There are plenty of occasions in which you might not even want to cook when on a bike tour. After having lived in Malaysia for 7 years, I am well aware that the cost of buying meals 3-4 times a day is almost as cheap as going to the store to buy food to cook. It is also a big part of why people travel, as you can learn a lot about a culture through their local foods. This is particularly pertinent when embarking on a shorter duration tour, such as I did in 2018 when riding the Mae Hong Son Loop in Northern Thailand. I opted to not bring a stove with me, as I wanted to eat as much Thai food as possible and wanted to keep my gear weight to a minimum.
Another situation you may not want to bring a stove is when taking part in an ultra-distance endurance race/adventure, when you might not want to take the time to cook and/or do not want to carry extra weight, such as during some of the events discussed in Bike Tour Adventures Episode 020. Of course, many ultra-distance endurance races take place in Europe, where food prices can raise the daily budget significantly.
Furthermore, what you mean by cooking is also an important question to address. When touring, many people go the simple route of using their stoves to only warm-up/boil water for oatmeal and coffee, make pasta, etc. For this kind of usage, an unregulated stove may be just the trick. One of the most popular stoves on the market used by bike tourers, the MSR Whisperlite International, is just such a stove and is perfectly capable of taking you through years of adventure.
For those that enjoy doing a proper job with their cooking and that like to cook a variety of foods, it is important to get a stove that has a gas regulator, as this will allow the user to simmer and cook with lower heat levels. One popular option is the MSR Dragonfly, a multi-fuel stove that provides a regulator, allowing for more controlled temperatures during cooking.
I’ve never personally used one, but all the reviews and information I have read on it has been great and it has been around since 1998, meaning it has shown its mettle for about 22 years and is still going strong.
How Many People Are You Cooking For?
The final question to take into consideration before purchasing a stove is the size of stove needed. If going on a solo bike touring or bike packing adventure, it would be a waste of space to carry a large cooking set like the Trangia 25. However, the opposite is also true and it would be unrealistic to carry a JetBoil Zipp if you needed to cook for 2 or more people.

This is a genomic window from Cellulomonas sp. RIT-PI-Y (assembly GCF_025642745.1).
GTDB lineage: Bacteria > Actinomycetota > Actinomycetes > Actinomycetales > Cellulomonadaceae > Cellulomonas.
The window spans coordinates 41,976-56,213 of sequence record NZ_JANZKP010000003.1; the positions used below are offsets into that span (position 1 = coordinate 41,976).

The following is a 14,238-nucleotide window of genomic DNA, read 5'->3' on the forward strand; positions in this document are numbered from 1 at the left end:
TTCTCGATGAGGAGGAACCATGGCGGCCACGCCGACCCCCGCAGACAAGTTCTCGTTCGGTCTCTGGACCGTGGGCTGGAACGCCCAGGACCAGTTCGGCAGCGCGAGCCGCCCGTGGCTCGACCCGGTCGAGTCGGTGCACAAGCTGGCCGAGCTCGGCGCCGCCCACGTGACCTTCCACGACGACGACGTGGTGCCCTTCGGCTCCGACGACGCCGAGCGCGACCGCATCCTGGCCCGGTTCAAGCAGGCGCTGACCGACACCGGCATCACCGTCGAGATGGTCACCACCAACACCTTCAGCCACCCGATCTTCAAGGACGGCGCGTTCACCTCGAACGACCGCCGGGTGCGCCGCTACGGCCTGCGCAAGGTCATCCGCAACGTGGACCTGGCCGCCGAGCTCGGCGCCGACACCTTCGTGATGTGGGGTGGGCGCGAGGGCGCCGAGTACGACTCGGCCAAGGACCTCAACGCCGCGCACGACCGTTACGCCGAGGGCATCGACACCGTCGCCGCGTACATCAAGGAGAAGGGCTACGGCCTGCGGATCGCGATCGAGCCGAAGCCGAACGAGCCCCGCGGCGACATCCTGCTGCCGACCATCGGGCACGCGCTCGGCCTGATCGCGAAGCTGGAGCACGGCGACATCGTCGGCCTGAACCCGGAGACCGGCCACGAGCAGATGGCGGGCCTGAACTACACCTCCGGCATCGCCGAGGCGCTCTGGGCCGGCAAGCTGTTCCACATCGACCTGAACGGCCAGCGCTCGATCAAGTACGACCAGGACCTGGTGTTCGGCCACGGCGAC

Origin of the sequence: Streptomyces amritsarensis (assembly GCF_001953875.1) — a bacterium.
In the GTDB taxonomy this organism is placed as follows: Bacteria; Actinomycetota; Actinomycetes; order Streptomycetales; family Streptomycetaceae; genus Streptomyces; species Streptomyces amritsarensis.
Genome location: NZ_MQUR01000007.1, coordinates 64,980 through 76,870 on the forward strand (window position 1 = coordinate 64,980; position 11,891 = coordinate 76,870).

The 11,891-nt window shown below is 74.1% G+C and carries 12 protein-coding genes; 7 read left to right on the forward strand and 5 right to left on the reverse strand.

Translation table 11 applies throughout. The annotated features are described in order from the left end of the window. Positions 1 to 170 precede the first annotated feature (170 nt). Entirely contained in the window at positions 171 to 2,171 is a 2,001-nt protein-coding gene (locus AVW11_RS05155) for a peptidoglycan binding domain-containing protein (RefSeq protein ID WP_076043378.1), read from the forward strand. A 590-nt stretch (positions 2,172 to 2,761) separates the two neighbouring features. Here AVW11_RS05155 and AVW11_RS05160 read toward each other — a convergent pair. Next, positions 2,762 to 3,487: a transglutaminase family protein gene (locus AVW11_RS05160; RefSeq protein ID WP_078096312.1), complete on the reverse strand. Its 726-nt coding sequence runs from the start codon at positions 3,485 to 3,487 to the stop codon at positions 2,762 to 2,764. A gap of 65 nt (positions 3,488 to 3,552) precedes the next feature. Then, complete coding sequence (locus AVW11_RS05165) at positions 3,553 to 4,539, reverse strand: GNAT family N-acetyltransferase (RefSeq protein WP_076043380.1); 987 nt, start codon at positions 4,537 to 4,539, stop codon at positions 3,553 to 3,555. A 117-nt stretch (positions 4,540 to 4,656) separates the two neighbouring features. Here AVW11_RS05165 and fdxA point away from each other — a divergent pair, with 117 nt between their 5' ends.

The main reason that it is important to have the correct size stove, is that it would be unwise and unsafe to try balancing a larger pot on a smaller sized stove base, such as a Jet Boil or Trangia Mini. This could potentially cause serious injury and can also risk damaging your equipment in the event of an accident.
What Is The Best Stove For Your Bike Touring Or Bikepacking Adventure?
In the following section, I will outline the pros and cons of the various types of camping stoves, based on the information put together by myself and my co-host Adam Hugill. These observations are based on our personal experiences as well as those of other people within our sphere of influence.
The following stoves are written about in the same order in which they come up in the podcast episode.
- Use many types of fuel
- Fuel bottles are refillable
- Good for melting snow in extreme winter conditions
- More suited to international travel
- Heavier than other options
- More expensive than other options and need to buy bottle as well
- More complicated to use
- Can be dangerous –> Fuel can spill during priming
- Needs maintenance
- Quite noisy
Although multi-fuel stoves are the most expensive and most complicated stoves to use, the reason they came up first in our conversation is simple because of their versatility.
The way in which they operate is that the fuel is heated and vaporized as it travels through the fuel line, allowing for an intense flame to be produced, which helps to conserve fuel and is able to bring water to a boil in just over 2 minutes. Because the system operates by putting the fuel tank under pressure, this makes the stove extremely capable at higher altitudes as it can be pumped up more in order to compensate for the thinner air at altitude.